ICT Steering Group’s Report to Welsh Government and Welsh Government Response -

Jisc Infonet: Developing digital literacies -

MediaSmarts - Digital Literacy Fundamentals -

National curriculum in England: computing programmes of study -

Review of Curriculum in Wales -

Shut down or restart? The way forward for computing in UK schools. -
South West Grid for Learning Digital Literacy -

SQA Digital Literacy Competence Framework -

The Essential Elements of Digital Literacies -

The Open University: Digital and information literacy framework -

Wikipedia definition of digital literacy-

Wednesday, 16 April 2014

British Pathe YouTube Channel

Some really good news, British Pathe have now launched a YouTube channel. Users now have access to 85,000 historical films, about 3,500 hours of historical footage. Definitely an excellent resource for supporting history in the primary and secondary school. Hopefully your local authority hasn't blocked YouTube for use in school!! I've just been Chromecasting the videos to my TV, but they can obviously be embedded and shared in the usual ways.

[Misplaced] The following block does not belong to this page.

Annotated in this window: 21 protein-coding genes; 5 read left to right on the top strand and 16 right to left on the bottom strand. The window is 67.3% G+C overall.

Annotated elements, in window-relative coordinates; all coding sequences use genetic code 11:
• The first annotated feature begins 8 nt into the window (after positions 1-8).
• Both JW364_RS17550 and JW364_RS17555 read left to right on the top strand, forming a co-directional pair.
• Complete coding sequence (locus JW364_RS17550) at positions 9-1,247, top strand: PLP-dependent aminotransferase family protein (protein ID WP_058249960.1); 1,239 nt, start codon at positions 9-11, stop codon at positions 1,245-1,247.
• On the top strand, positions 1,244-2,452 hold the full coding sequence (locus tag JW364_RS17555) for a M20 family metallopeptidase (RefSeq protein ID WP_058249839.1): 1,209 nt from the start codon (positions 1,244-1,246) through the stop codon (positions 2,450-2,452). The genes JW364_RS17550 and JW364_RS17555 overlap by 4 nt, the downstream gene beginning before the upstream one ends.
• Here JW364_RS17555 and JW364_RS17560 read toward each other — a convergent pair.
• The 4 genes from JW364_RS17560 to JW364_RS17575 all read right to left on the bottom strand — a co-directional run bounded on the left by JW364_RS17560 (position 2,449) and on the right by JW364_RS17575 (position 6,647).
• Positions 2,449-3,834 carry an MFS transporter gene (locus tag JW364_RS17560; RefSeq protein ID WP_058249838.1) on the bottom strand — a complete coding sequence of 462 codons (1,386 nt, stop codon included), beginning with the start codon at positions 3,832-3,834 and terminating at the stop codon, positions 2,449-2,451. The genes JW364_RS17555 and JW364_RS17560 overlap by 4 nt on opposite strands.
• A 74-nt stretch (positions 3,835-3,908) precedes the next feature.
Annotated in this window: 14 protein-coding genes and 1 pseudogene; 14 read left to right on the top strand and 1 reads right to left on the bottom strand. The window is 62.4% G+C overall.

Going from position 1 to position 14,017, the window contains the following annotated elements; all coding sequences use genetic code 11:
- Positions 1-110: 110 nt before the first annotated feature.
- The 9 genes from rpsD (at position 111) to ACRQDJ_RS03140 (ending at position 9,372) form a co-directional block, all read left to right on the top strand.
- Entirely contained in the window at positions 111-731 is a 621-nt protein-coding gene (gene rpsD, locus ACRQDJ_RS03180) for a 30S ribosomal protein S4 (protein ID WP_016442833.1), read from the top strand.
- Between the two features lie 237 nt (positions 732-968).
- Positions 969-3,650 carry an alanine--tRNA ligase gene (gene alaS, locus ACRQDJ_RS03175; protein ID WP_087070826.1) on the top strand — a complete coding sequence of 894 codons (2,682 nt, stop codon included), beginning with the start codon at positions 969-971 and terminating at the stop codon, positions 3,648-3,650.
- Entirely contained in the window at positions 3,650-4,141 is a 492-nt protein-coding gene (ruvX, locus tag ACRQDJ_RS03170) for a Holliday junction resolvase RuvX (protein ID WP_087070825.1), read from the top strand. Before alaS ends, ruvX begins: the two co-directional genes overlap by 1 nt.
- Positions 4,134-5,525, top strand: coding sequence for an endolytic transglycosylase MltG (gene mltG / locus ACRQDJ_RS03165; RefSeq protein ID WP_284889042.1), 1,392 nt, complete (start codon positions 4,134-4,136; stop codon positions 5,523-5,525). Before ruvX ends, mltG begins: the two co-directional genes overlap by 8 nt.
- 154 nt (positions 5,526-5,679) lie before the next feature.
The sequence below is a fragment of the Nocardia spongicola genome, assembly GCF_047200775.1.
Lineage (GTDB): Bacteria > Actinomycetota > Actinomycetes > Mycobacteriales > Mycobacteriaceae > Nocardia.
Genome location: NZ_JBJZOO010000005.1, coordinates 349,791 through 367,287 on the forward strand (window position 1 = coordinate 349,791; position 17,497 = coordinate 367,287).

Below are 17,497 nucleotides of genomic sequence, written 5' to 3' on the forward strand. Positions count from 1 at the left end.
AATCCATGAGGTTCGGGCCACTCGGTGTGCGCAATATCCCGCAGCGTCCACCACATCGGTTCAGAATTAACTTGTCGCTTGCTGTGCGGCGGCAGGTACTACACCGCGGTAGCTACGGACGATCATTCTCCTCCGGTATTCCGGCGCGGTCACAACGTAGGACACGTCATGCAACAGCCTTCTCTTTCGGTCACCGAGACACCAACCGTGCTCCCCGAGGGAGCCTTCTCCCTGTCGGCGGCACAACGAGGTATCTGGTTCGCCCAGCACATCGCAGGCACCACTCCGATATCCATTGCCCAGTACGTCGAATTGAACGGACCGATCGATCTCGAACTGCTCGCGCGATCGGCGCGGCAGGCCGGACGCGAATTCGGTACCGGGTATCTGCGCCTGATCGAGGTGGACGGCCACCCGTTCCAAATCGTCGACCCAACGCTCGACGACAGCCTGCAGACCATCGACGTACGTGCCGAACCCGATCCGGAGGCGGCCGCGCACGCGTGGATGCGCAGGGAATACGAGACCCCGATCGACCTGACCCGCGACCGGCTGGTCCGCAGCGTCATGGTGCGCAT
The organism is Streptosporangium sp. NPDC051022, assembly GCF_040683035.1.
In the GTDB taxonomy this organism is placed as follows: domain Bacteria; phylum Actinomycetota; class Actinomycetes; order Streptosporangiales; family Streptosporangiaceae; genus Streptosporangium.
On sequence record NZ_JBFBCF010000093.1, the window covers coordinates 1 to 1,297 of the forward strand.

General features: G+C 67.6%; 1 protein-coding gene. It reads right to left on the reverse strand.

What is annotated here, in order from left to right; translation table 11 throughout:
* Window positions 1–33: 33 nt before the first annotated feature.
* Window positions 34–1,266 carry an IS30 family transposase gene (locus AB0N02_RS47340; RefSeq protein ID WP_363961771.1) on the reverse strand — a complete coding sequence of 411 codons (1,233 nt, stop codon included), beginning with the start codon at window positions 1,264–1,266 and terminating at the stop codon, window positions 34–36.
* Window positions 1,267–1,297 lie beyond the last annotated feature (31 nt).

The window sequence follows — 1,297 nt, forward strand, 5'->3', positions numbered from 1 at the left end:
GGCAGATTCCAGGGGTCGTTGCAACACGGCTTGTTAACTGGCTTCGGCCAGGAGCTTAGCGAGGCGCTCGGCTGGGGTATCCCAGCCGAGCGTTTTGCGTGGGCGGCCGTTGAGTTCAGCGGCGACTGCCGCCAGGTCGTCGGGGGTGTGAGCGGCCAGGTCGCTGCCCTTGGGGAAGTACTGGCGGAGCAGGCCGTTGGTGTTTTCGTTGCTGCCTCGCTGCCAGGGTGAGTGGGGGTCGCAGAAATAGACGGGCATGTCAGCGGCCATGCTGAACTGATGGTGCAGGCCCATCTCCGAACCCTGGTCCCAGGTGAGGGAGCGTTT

They also have separate channels focussing on War, Vintage Fashions and Sporting History. British Pathe have created some playlists under different themes to help you explore some topics. A couple fo examples are shown below.

World War I

Greatest Sporting Moments

Vintage Fashions